(07:35): There's more, it evolves into something really interesting at this core. So it comes really easily to us, but it's very different than other people. And other people say really great things when you do it for them, right. It could be how you organize something. It could be how you just make a decision and how you could be how you handle a difficult conversation. And people are like, wow, that was amazing. And you're like, it was really so it's, again, it's something so simple for you that is really appreciated by your audience, where you can be a hero is another way that Dan talks about it. So it's making a really big impact and it feels easy and fun. And as it, as bottom line is really energizing for you probably don't use this word a lot in business, but it feeds your soul, right? Is this like, you're like, oh my gosh, if I could do more of this, it doesn't even feel like work. But sometimes we have these mental precepts. Like it should be hard. It should feel like work. It's painful. If it's not painful, it's not, I'm not doing it well enough. You kind of have to disabuse your skills of those notions to tap into unique ability.

(08:36): There's a real mindset around that. That's prevalent in the, in the contracting business as well. It's, it's portrayed to be this rough and tumble type business where, you know, what, if you're not good at something, you better learn how to be good at it. You have to lead by example. You have to get down in the trenches. And that may be the furthest thing from the truth. Sometimes that's required from a leadership standpoint to show that you're willing to do those things, but does your team really want you working on the stuff that you're crappy at or focusing on the things that you create opportunity around and how do you feel when you're doing it? Do you feel like you're adding value or are you doing it as a, as a, maybe it's fun to go dig holes, but you know, for a morning of exercise, that's about it. You're not adding value to the company.

(09:19): I really like what you said about creating opportunity for others, right? Because I think that actually is a really powerful way to describe your unique ability and your team really doesn't. I I've worked with teams since 1995, and I can tell you, they really don't want you doing those things because guess what? They have to go and redo your work. Right? So it makes no sense. Again, you can show up as a leader, you know, from a leadership standpoint, show up early, do all those things. But in terms of you doing work, that you are absolutely not suited, no. And you don't want to be paying anyone else to do that either. Would you pay someone to do what they're actually not very good at? That is just not a good business decision, but we have to include ourselves in that thinking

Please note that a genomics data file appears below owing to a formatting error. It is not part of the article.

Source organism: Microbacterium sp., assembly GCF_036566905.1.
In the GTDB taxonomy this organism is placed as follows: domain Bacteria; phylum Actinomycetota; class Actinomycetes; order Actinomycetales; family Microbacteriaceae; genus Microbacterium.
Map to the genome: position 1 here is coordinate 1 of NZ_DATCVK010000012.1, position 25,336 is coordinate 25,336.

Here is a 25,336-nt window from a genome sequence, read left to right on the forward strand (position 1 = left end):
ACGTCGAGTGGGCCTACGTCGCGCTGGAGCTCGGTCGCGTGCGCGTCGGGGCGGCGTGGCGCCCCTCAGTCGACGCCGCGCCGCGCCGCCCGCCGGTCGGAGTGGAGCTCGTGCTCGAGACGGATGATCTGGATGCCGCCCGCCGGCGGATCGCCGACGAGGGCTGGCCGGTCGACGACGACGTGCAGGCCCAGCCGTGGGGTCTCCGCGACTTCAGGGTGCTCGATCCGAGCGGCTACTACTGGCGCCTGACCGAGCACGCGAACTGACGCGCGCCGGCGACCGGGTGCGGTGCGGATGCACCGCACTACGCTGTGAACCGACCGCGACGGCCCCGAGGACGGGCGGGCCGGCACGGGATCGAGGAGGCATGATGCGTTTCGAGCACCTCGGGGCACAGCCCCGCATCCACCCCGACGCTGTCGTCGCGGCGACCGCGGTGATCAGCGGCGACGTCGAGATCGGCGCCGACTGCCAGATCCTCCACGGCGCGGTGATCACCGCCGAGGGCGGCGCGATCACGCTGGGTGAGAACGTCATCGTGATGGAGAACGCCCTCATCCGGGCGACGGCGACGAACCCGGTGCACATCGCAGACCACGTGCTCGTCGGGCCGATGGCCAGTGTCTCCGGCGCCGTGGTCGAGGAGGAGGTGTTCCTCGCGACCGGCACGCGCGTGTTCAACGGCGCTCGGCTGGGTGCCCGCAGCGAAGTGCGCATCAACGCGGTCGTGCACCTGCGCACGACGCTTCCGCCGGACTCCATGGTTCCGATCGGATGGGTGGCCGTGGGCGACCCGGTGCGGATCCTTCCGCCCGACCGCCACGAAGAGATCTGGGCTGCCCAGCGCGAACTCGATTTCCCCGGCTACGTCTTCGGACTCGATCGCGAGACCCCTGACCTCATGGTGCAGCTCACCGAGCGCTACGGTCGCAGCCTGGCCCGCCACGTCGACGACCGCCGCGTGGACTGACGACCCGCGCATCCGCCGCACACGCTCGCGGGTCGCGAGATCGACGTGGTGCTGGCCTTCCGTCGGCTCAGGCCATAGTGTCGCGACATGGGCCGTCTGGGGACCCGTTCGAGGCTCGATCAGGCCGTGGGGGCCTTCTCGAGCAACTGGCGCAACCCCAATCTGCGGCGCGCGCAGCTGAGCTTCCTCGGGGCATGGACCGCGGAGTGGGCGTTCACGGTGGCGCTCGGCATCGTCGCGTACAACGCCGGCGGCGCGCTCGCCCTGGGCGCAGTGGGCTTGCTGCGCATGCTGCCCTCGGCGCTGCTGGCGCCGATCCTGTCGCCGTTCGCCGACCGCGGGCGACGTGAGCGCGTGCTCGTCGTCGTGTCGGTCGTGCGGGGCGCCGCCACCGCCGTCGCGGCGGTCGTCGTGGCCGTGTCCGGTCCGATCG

(09:55): Team is very cognizant of that. You know, they can tell if you're comfortable doing something, you know, the term of, well, you made that look easy. Well, when you're doing your highest and best work, you do, you make it look easy. Whereas that might be a struggle for someone else. And that's the kind of things that I think that a team is going to gravitate towards. If they see you as a leader, doing those things, doing them, doing it well, making it look easy, elevating others around you. That's powerful stuff. But when they see you doing the stuff, you're not good at you're frustrated, the expletives are flying. It's not fun for anybody. Yeah. And that is not empowering.

(10:27): You're wearing all the hats and we talk about it off and you're wearing all the hats and nobody looks good in 10 hats. No, in your team. Interesting. I cannot, I import politics of any, well, almost of any kind. And, but within a company, just such a waste and it can happen on the building site, right. When it's like, when, when you know, person a is talking person being like, oh man, dude, why is he doing that again? You know what a waste, you know, so all of the extra chatter comes in when someone's not doing what they're meant to be doing. It is a complete distraction from that person actually focusing on their task at hand and doing a really brilliant job at it. So you just save so much time and mental energy and people looking sideways, frankly, when you have everyone doing what they're, especially you doing what they're best at, it just eliminates friction and drag. And therefore it speeds up results. This is a productivity strategy actually, to have everyone doing them. What they're unique at, it's not just a nice to have. It actually pays off in dollars and cents

(11:29): To know thyself first, before you can lay any of this, any of this out and yeah, Shannon, you're an award winning Colby expert here. So introduce the builder nuggets community to what we need to know for self-diagnosing.